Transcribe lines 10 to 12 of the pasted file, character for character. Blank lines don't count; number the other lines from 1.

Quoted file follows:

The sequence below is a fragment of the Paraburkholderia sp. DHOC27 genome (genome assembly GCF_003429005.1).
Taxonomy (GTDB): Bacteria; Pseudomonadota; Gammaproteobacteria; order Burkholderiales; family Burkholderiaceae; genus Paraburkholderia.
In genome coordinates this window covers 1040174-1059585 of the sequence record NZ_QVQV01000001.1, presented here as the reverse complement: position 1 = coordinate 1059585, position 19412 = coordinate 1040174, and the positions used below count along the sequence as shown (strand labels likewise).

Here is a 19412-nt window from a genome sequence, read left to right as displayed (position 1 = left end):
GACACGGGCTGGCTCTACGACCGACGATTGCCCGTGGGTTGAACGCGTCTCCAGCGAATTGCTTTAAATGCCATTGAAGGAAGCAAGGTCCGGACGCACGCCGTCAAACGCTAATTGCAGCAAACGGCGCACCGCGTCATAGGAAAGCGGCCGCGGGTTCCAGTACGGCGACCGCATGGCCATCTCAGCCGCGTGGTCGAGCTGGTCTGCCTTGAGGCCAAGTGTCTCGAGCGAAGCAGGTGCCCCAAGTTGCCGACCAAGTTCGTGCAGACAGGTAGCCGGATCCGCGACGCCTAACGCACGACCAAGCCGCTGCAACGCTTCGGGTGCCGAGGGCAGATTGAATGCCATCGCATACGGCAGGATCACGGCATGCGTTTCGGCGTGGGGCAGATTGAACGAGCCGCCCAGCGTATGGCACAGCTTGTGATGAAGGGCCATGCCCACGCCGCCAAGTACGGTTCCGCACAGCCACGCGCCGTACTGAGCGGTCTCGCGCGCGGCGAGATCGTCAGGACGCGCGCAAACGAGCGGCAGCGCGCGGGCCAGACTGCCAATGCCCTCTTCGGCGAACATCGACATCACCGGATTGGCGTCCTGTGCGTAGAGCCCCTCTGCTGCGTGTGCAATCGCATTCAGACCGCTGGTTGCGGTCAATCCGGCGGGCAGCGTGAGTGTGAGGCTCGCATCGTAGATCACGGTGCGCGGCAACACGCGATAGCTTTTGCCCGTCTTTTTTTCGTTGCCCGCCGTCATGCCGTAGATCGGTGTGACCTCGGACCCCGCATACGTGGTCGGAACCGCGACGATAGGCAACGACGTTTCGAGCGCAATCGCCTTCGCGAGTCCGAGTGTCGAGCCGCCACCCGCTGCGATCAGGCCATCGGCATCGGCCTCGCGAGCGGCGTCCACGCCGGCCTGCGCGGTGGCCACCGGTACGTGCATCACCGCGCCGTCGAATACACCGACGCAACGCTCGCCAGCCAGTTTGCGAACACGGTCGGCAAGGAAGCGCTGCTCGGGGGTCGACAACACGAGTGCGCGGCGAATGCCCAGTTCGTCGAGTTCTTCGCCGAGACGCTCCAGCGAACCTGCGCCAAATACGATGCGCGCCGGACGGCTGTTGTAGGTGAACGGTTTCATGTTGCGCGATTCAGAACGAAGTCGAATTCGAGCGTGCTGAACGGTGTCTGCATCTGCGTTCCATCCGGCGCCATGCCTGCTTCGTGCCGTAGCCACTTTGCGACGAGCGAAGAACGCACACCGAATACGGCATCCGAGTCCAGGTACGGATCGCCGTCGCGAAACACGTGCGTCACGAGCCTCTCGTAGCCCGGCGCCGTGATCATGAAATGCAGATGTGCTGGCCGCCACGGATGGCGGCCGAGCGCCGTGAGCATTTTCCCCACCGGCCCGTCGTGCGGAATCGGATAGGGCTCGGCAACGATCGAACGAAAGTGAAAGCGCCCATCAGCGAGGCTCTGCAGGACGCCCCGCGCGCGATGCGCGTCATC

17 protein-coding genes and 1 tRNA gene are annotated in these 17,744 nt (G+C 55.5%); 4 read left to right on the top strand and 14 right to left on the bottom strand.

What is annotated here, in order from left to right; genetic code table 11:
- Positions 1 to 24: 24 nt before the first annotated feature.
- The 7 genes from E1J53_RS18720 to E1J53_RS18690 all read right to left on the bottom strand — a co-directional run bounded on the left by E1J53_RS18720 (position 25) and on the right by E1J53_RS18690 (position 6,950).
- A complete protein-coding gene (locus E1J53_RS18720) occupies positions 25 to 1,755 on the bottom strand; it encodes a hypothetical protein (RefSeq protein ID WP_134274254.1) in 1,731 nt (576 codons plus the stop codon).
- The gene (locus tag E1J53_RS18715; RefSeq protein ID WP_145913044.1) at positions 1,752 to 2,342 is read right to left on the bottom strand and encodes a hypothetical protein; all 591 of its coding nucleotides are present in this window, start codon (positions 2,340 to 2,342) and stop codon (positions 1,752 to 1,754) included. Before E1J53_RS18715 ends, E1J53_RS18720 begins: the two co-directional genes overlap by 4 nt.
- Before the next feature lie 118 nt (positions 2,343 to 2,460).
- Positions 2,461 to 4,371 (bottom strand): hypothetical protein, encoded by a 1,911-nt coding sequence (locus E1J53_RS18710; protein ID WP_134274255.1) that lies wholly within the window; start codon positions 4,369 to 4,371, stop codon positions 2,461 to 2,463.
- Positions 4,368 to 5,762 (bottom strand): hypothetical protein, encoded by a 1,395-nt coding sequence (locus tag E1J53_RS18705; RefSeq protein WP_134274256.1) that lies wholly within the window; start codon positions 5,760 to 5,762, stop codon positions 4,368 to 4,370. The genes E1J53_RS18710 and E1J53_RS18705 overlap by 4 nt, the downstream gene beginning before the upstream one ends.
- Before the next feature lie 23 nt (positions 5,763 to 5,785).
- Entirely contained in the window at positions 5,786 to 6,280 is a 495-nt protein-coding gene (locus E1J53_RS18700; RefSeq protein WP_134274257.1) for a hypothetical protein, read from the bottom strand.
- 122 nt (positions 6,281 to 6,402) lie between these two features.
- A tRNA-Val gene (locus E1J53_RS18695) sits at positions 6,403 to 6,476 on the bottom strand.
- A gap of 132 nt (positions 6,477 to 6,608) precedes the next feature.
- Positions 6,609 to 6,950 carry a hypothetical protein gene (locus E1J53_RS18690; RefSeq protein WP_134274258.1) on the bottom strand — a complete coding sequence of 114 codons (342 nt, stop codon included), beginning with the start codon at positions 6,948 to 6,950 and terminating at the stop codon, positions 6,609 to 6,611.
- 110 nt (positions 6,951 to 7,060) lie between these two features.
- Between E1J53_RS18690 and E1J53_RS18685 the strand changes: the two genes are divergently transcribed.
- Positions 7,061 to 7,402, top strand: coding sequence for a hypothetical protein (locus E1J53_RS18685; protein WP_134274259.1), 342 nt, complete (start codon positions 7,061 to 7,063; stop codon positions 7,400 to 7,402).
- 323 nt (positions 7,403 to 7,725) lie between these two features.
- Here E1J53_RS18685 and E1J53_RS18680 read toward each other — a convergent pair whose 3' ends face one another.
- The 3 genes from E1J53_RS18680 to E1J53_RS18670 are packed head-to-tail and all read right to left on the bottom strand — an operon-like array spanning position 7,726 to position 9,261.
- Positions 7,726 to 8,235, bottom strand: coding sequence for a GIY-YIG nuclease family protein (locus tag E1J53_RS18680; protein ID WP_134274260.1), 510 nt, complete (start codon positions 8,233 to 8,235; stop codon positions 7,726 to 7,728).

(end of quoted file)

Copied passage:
- A complete protein-coding gene (locus E1J53_RS18720) occupies positions 25 to 1,755 on the bottom strand; it encodes a hypothetical protein (RefSeq protein ID WP_134274254.1) in 1,731 nt (576 codons plus the stop codon).
- The gene (locus tag E1J53_RS18715; RefSeq protein ID WP_145913044.1) at positions 1,752 to 2,342 is read right to left on the bottom strand and encodes a hypothetical protein; all 591 of its coding nucleotides are present in this window, start codon (positions 2,340 to 2,342) and stop codon (positions 1,752 to 1,754) included. Before E1J53_RS18715 ends, E1J53_RS18720 begins: the two co-directional genes overlap by 4 nt.
- Before the next feature lie 118 nt (positions 2,343 to 2,460).